If you’re like a lot of Americans, the current financial crisis has come as a bit of a surprise. While the government works out a plan to solve the credit problem, many consumers are finding it difficult (sometimes even impossible) to buy a car. It’s not that cars are too expensive – far from it in fact – it’s that there aren’t a lot of banks lending money. This is especially true if your credit is less than perfect. “Sub-prime” car loans for customers with bad credit are harder than ever to acquire. However, there are some tips that will help you maximize your chances of getting a car loan if you have bad credit.

1. Buy a new Toyota. Toyota Motor Credit is now one of the largest auto lenders in the US, and for good reason – they can borrow money from Wall Street at interest rates that other auto lenders can only dream about. That means they can offer loans at a better interest rate to consumers, even customers with bad credit. While Honda, BMW, and Mercedes also enjoy preferred lending from big banks, they don’t offer the sort of terms that Toyota provides for credit-challenged customers.

2. Buy a new truck or SUV. There has NEVER been a better time to buy a new truck or SUV. Huge discounts, generous cash incentives, and aggressive finance offers are available for anyone looking to buy a new truck or SUV. While it’s going to be more expensive to fill-up these vehicles, all the discounts and incentives mean a person with less-than-perfect credit can often get a loan offer. Just make sure to buy a smaller truck or SUV (say a Toyota Tacoma or Rav4) that you can afford to fill up.

3. Have you called your credit union? Credit unions often use generous lending guidelines that are favorable for most consumers – especially for anyone with a poor credit history. They also offer a personal touch and a loan approval process that many consumers find friendly and helpful. If you don’t currently belong to a credit union, check with your employer and/or H.R. department to find out what options are available to you.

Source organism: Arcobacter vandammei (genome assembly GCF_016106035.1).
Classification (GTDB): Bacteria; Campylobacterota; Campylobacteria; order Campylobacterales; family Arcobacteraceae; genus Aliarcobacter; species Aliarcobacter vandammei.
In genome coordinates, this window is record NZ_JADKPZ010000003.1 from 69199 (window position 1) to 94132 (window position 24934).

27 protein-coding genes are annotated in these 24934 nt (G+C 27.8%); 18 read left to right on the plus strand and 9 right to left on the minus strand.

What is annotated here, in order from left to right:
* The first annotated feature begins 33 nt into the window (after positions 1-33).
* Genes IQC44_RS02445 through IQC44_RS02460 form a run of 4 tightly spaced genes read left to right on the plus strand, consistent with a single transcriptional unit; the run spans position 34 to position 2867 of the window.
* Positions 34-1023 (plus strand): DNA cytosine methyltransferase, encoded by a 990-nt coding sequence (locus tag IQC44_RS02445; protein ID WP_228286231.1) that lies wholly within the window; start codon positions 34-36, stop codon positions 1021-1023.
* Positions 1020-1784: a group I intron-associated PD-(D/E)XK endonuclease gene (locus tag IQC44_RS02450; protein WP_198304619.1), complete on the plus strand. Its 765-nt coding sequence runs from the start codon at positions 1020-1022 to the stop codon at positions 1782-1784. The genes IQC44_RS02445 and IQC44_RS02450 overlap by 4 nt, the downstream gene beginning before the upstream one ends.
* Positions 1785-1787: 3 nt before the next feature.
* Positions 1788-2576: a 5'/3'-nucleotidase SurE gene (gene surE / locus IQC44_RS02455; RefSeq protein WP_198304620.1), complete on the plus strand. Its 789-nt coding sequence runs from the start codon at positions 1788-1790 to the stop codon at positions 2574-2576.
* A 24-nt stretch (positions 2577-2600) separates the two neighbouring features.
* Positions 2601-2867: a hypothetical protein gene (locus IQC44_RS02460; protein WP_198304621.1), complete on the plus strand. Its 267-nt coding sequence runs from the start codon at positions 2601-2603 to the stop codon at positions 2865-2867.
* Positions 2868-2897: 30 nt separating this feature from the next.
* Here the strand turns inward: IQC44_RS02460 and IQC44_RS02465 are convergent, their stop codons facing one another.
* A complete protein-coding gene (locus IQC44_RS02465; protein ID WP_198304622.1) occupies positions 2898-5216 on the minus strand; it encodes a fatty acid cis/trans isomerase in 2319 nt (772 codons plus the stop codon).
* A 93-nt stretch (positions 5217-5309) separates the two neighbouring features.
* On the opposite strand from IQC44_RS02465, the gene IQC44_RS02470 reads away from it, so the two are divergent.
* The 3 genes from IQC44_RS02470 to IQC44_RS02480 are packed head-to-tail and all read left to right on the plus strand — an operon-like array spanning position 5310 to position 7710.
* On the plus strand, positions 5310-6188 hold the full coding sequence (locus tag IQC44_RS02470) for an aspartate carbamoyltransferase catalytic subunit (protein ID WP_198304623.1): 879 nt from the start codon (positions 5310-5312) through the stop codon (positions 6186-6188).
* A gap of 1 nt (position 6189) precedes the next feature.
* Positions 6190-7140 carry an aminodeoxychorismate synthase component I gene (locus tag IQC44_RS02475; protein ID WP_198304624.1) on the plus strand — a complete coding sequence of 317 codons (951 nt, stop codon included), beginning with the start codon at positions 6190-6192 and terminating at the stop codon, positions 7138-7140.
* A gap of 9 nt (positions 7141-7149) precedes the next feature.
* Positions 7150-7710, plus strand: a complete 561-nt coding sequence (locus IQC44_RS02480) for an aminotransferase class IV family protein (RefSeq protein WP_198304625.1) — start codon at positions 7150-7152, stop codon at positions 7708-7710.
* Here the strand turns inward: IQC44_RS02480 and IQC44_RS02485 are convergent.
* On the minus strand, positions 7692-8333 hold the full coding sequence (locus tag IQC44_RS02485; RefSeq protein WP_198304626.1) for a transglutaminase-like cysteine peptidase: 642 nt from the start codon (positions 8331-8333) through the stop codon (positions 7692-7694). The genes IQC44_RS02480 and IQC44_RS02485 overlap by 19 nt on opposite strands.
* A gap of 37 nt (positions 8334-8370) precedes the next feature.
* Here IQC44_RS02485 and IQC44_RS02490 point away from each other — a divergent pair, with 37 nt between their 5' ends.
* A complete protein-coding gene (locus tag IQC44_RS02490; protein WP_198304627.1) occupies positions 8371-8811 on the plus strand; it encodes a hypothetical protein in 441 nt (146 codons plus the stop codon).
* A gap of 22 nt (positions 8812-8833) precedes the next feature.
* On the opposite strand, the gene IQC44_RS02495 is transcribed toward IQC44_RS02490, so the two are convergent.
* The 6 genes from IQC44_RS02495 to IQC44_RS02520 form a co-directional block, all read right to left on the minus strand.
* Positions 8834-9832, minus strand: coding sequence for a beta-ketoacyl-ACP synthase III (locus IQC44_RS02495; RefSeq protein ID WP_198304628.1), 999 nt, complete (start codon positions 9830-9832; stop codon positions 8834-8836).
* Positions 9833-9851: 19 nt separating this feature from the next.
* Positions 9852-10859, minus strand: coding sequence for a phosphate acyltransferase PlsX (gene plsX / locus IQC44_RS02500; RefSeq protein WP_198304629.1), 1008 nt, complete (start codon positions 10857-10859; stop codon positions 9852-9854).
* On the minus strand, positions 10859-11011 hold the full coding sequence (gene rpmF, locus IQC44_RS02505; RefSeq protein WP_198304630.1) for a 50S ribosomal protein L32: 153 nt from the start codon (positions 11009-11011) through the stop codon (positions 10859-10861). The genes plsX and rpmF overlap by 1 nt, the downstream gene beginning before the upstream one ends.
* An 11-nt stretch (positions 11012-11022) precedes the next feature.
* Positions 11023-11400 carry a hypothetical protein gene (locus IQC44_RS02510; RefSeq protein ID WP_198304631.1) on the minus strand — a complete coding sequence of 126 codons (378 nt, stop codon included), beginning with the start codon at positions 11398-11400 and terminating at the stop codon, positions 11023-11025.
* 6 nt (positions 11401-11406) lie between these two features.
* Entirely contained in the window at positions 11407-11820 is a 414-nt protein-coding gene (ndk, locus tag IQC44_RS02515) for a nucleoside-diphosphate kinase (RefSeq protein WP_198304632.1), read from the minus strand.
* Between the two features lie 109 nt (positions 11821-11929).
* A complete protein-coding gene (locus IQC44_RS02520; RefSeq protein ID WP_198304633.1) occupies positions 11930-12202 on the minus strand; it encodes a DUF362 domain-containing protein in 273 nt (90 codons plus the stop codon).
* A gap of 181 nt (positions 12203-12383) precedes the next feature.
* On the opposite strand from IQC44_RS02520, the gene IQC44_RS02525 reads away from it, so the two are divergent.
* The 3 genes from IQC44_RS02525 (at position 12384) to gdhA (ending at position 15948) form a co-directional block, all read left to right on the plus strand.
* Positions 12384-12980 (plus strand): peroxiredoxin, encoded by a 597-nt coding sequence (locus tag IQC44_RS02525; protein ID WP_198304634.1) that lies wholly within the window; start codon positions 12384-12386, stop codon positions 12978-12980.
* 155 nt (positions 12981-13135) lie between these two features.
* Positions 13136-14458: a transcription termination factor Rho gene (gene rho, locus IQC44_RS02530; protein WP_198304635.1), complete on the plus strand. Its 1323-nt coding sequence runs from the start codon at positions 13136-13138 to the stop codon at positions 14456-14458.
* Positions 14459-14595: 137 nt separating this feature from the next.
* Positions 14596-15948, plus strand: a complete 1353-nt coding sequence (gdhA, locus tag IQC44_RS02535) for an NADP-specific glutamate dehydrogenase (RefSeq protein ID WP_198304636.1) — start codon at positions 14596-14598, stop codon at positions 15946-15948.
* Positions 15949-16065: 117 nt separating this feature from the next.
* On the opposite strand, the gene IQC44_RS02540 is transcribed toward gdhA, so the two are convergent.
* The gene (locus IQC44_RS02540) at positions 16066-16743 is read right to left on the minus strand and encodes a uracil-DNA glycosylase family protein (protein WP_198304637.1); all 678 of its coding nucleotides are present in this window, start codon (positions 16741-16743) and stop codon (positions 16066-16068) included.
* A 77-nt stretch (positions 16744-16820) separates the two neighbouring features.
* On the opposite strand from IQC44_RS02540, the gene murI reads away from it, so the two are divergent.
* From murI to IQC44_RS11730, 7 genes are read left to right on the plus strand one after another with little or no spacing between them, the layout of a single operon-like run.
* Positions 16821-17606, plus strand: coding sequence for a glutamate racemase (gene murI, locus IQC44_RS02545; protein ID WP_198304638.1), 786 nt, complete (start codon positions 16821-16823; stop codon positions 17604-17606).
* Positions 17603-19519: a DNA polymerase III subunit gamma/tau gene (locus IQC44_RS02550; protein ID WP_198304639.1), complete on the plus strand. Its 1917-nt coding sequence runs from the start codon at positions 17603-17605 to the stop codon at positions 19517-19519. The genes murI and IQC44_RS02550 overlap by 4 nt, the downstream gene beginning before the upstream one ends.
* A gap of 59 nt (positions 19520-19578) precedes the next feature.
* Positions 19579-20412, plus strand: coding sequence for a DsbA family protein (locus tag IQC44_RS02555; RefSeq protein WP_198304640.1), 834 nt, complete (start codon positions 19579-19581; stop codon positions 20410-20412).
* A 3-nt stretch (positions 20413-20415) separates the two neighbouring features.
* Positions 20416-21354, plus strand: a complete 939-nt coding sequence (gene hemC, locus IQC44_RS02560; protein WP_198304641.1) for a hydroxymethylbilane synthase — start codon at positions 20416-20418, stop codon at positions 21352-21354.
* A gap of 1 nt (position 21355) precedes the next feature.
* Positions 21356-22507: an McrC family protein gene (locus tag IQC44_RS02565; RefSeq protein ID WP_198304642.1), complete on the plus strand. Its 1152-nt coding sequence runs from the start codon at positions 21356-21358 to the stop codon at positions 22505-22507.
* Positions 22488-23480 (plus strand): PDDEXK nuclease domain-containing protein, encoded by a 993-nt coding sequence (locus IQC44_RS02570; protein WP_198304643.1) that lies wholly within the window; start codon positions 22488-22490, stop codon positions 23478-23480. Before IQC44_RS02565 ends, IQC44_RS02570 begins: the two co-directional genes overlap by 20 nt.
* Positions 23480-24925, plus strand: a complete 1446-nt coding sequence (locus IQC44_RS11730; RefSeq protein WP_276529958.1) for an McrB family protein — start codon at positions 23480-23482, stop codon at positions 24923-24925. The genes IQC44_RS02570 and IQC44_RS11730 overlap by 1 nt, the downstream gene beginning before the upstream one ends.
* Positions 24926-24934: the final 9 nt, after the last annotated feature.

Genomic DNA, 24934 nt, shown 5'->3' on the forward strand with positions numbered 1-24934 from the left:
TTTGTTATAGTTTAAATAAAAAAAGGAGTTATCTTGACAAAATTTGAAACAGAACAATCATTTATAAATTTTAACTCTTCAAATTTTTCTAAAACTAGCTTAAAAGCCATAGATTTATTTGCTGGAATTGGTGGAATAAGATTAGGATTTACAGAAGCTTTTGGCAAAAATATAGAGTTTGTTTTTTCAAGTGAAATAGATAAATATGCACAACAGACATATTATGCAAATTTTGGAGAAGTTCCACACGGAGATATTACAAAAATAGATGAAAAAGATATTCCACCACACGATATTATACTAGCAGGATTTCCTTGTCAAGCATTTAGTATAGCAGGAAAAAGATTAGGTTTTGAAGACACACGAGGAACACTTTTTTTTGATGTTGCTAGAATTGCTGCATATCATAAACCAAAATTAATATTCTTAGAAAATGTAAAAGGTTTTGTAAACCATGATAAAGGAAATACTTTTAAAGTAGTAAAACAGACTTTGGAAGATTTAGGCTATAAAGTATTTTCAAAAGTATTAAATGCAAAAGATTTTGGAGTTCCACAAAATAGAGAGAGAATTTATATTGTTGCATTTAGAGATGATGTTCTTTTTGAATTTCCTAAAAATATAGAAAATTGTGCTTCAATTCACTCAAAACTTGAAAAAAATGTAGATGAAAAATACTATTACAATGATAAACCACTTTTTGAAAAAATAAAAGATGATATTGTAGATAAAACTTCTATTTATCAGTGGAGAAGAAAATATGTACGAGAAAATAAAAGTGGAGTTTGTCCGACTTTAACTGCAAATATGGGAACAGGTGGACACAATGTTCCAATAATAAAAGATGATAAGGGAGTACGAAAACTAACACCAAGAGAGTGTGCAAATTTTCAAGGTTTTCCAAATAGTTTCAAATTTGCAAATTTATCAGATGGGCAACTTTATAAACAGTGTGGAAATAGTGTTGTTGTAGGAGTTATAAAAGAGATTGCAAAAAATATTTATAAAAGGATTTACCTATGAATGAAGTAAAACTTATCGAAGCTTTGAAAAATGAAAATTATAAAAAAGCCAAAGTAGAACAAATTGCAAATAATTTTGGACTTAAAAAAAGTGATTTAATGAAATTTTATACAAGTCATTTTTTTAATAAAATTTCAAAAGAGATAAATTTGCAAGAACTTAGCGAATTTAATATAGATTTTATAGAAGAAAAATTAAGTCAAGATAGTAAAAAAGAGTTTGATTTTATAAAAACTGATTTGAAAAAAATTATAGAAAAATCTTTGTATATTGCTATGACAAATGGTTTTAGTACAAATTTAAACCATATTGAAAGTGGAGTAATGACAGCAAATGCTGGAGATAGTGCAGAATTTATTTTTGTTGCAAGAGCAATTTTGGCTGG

4. Check out the certified used cars. GM, Ford, and Chrysler now offer aggressive certified used vehicle programs with great warranties and aggressive financing, just like Toyota and Honda have been doing for years. If you’re trying to buy an inexpensive vehicle with bad credit, a CPO car might be worth a look.

5. Stay away from “buy-here-pay-here” car lots. Because of the current credit climate, a buy-here-pay-here dealership may seem like a decent option. However, for most consumers, a buy-here-pay-here car loan is a bad idea. First, the payments are rarely reported to the credit bureaus, meaning that you’ll get little or no benefit from making all of your payments on time – your credit score will not improve. Second, many of the vehicles being offered at these dealerships aren’t worth half of what consumers are being asked to pay. Steer clear of this option if at all possible.

6. It’s all about cash. Now more than ever before, auto lenders are requiring substantial amounts of cash down. Historically, lenders have found that requiring a large cash down payment from a customer dramatically reduces the chances that they will default on their loan. So, if you’re trying to buy a car and your credit is poor, it’s time to buckle down and save. Put off any non-essential expenses, save as much cash as you can, and you’ll increase your chances of getting approved with every dollar you can put down. Figure 10-20% of the purchase price will be your required down payment.

7. Get your family involved. While we’ve never been an advocate of co-signed loans, if the situation is truly desperate a co-signer can often help a person with bad credit get a car loan. Spouses, parents, and siblings are the most helpful, and they usually have to reside in the same state. It’s also important to note that co-signers don’t help much with an approval if you’ve already had a car loan without a co-signer. This should be a last-resort option.

It’s important to remember that this credit crisis will likely be short-lived. Analysts estimate that the credit climate will normalize in the next 18 months. While it will never be like it once was (when nearly anyone could get a car loan regardless of credit history), people with bad credit should be able to get car loans again very soon. Make sure to apply for credit at a few different lenders too – that will help you figure out what your options are. We have a recommended list of auto lenders you can register with.

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